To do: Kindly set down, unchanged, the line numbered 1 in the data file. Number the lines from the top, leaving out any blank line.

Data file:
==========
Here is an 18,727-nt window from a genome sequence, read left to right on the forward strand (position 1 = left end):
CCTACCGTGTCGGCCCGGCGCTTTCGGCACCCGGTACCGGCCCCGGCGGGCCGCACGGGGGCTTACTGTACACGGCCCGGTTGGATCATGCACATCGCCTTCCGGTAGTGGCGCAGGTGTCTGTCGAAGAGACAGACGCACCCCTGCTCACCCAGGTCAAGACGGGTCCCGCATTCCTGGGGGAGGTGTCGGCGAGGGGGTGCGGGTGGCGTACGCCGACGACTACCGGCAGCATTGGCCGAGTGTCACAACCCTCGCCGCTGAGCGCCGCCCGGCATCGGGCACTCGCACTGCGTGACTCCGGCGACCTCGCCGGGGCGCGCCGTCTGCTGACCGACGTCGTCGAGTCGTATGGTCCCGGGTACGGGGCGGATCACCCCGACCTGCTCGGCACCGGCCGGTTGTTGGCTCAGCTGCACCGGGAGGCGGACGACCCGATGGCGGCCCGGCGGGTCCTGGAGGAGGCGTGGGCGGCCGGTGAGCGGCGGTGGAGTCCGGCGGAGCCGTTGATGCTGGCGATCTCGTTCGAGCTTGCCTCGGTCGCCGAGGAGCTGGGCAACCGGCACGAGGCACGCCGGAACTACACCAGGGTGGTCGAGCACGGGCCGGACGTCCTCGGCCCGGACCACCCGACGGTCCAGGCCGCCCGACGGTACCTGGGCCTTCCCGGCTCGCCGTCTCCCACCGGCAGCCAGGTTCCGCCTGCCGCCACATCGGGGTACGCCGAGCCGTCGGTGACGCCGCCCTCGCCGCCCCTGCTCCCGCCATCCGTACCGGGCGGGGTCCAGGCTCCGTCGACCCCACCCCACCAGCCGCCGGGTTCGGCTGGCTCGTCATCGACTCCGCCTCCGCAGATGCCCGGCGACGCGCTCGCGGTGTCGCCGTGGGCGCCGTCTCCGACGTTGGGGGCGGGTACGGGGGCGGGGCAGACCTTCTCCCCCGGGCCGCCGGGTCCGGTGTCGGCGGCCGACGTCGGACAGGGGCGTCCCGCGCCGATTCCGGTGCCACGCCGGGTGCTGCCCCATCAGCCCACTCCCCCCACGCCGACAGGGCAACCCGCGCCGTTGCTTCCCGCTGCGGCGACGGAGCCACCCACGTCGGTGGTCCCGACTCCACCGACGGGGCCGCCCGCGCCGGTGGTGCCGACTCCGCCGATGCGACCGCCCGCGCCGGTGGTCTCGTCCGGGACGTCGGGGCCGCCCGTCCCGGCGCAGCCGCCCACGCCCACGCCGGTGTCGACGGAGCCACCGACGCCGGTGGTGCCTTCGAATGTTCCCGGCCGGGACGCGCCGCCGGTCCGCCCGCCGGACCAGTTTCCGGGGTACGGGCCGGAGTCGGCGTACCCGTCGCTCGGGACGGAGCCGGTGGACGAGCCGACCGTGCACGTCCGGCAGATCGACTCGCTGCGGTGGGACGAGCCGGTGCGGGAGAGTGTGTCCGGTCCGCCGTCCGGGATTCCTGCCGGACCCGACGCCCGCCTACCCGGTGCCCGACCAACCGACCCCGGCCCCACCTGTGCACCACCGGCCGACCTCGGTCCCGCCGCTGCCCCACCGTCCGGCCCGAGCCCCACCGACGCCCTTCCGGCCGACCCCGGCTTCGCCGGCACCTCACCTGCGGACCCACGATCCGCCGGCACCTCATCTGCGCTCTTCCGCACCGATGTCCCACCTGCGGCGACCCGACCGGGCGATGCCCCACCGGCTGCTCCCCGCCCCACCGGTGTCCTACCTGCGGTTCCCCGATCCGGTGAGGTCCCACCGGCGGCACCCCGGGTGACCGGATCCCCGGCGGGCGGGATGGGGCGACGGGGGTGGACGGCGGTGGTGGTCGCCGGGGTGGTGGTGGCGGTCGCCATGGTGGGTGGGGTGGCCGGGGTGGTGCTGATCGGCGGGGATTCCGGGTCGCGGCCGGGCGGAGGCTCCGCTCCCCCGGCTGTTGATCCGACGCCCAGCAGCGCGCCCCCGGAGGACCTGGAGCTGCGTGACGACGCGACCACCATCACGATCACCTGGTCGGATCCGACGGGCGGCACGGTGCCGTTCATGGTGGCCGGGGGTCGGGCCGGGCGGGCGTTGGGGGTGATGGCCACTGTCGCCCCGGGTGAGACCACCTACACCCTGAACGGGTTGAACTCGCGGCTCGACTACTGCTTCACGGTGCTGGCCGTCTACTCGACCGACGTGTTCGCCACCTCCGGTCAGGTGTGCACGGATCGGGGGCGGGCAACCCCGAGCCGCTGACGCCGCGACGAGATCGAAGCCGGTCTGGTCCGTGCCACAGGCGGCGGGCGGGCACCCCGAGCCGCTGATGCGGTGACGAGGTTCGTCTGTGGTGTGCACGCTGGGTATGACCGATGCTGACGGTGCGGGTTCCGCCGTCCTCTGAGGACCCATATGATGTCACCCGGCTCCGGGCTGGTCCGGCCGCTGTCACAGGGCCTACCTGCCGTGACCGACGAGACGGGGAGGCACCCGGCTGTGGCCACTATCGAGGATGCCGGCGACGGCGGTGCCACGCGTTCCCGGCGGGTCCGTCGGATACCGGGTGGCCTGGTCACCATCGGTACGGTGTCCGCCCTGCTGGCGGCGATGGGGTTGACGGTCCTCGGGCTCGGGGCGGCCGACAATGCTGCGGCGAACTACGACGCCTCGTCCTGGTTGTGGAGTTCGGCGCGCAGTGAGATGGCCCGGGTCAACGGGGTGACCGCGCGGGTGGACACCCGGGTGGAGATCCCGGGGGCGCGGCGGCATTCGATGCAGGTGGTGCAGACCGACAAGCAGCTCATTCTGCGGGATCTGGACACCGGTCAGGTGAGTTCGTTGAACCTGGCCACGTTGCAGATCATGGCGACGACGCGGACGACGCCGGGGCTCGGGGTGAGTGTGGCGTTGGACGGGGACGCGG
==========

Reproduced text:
Here is an 18,727-nt window from a genome sequence, read left to right on the forward strand (position 1 = left end):